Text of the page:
Why Vegans and Paleos Should Stop Hating Each Other

Though we focus on the differences in our diets, and fight like pissed-off hornets as a result, the healthy versions of both Paleo and vegan diets look an awful lot alike.
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Last week after I wrote a post called 10 Foods Worth Eating Every Single Day, something interesting dawned on me:

Most of the foods that I eat -- and those in a typical healthy vegan diet (as opposed to the junk-food variety) -- are Paleo.

Sure, the seeds are iffy. And I probably eat beans three or four times a week, and even wheat once in a while, which Paleos wouldn't do.

But beyond that, the foods on my list, by and large, could have been eaten by a caveman.

Guess what? The converse is true, too. Most (yes, most) of a Paleo dieter's foods are vegan. They're whole foods, including a ton of vegetables and nuts, a fair amount of fruits, and no dairy.

Though we focus on the differences in our diets, and fight like pissed-off hornets as a result, the healthy versions of both Paleo and vegan diets look an awful lot alike.

Here are just a few of the things we agree on:

  • Vegetables are good, and organic vegetables are better.
  • Nuts are good.
  • Fruits are good (with some qualifications).
  • Fast food is awful.
  • It isn't natural or healthy for adult humans to drink milk meant for baby cows.
  • Whole food is crucial; we should eat food as close to its natural state as possible.
  • Processed food is evil, and there's something very wrong with the system that is foisting it upon us.

Do you realize what a small minority these shared beliefs put us in?

Each day, one in four Americans eats fast food. Forty-four percent eat it once per week!

Only about a quarter of Americans never eat fast food, so we've got a lot in common already, without even considering our common avoidance of dairy. I can't find a figure for how exclusive a group it is that doesn't consume dairy, but and as New York Times columnist and Vegan Before 6 advocate Mark Bittman puts it, "Drinking milk is as American as Mom and apple pie."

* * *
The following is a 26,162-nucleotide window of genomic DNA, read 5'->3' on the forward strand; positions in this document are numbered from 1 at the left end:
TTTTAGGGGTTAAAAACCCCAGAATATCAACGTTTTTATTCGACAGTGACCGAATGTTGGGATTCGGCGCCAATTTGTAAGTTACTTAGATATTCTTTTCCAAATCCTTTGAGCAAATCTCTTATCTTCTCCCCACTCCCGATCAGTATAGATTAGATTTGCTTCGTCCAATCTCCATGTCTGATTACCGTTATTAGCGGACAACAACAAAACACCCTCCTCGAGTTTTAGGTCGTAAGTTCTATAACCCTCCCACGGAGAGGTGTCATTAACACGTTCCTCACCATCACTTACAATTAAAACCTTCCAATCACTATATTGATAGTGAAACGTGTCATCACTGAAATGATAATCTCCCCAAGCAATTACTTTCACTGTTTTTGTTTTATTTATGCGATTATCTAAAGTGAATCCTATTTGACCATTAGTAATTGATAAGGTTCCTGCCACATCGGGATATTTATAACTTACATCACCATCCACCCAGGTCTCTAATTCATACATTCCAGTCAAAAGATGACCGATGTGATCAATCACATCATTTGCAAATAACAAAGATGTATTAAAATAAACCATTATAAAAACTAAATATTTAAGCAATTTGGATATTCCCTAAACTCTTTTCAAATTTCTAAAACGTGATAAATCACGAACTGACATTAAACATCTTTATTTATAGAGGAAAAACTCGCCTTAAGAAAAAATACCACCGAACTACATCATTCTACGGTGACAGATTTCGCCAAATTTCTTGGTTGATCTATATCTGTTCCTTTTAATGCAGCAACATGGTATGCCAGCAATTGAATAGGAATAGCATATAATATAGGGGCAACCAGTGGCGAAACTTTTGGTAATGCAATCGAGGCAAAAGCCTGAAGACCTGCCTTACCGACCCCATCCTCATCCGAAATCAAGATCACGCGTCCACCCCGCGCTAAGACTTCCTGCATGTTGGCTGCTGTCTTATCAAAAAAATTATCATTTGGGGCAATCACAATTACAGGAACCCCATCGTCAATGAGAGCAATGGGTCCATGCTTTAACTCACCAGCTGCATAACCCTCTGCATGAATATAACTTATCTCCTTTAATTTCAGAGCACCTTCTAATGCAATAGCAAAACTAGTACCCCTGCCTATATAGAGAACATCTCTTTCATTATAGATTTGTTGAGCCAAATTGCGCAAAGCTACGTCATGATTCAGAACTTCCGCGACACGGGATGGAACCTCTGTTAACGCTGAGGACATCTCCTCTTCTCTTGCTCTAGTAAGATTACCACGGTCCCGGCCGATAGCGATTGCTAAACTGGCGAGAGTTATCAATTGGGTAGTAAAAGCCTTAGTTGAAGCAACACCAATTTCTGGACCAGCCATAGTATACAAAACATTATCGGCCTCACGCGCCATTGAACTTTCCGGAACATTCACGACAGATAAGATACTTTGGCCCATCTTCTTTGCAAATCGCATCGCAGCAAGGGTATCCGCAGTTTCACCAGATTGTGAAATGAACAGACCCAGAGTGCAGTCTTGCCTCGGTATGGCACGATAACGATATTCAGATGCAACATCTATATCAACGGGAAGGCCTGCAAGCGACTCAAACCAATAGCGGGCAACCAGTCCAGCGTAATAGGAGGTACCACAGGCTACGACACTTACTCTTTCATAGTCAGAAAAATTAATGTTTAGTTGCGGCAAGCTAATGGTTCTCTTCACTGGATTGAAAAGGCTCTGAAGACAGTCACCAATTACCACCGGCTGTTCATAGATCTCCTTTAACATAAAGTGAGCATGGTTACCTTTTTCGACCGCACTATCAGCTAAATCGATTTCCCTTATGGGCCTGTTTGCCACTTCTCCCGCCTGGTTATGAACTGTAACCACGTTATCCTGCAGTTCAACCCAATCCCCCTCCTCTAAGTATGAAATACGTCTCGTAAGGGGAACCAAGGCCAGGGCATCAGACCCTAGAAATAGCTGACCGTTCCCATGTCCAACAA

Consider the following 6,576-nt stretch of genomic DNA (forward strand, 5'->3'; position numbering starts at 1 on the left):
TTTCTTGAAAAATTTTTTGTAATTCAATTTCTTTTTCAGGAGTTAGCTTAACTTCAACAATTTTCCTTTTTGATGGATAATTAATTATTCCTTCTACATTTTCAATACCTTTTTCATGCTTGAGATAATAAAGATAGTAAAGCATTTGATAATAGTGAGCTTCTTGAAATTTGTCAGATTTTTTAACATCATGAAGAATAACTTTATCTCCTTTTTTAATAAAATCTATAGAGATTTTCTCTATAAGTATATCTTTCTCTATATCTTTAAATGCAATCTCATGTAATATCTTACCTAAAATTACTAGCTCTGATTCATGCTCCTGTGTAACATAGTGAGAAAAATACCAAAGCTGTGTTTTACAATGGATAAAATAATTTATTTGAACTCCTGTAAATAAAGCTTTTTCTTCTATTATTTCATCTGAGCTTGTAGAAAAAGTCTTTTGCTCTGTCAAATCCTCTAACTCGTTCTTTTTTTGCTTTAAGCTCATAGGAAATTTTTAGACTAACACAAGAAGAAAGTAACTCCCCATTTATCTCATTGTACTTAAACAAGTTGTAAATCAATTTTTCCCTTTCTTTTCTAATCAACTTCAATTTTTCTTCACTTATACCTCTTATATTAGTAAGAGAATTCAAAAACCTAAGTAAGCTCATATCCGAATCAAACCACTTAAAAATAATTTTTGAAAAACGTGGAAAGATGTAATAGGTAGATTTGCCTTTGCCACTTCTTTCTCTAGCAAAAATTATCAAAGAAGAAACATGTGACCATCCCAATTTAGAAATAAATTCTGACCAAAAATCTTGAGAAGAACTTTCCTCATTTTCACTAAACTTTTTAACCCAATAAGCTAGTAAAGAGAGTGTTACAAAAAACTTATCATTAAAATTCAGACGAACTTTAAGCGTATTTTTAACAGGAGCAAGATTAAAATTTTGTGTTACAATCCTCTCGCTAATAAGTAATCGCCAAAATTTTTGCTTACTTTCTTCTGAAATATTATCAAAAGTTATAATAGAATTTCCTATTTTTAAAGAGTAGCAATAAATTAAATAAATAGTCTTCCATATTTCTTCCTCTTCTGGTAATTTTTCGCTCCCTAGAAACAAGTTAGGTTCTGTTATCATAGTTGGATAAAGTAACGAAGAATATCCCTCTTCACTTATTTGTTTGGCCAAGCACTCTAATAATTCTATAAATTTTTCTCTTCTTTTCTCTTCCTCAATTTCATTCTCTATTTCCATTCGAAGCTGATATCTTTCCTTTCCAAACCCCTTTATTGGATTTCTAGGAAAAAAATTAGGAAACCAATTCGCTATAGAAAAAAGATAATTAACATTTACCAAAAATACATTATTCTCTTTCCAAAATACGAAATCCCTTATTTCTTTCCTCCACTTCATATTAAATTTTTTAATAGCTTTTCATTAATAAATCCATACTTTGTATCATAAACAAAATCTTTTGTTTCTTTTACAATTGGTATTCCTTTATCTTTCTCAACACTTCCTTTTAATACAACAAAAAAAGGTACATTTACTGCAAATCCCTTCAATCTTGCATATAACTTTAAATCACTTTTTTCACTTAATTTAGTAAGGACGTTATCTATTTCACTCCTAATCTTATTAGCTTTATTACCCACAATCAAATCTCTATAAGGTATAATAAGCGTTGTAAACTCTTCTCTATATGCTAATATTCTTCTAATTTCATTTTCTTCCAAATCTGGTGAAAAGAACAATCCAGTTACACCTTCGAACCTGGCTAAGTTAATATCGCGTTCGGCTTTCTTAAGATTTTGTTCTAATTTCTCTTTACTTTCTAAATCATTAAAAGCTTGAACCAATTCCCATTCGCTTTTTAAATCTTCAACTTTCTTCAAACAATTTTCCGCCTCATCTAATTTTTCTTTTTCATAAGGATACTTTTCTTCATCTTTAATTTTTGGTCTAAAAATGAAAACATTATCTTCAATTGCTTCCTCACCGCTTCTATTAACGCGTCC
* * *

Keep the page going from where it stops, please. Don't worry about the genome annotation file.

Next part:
And we still haven't even cordoned ourselves off from the masses who buy mostly processed, packaged foods to eat at home -- the vast majority of whoever remains after we eliminate fast food and dairy, I'm sure.

Essentially, those of us who avoid fast food, pass on milk, and choose whole foods are the weirdos, in a world of processed food and rapidly expanding waistlines.

Even when it comes to meat -- the "staple" of the Paleo diet (more on this in a second) -- I think most Paleos would agree that what our factory farm system produces, whether due to the way the animals are confined or what they're fed or what's injected into them, is not healthy.

And the healthiest vegan athletes, by my judgment anyway, advocate limiting grains or avoiding them entirely. Very often they rely on pseudo-grains like quinoa (technically seeds) instead, which don't jive with Paleo, but I think most Paleos would agree that seeds trump wheat and grains any day.

Basically: we're far more alike than we are different.

So why do we hate each other?

I get that the ethical issues muddy things up a bit. Vegans hate that Paleos so proudly eat meat; Paleos hate that vegans try to tell them something that humans have done throughout our history is suddenly wrong.

But for now, let's put that aside, and acknowledge that if all meat-eaters ate meat raised the way the Paleo diet specifies it should be, our food system would be a heck of a lot more humane (and healthy) than it currently is.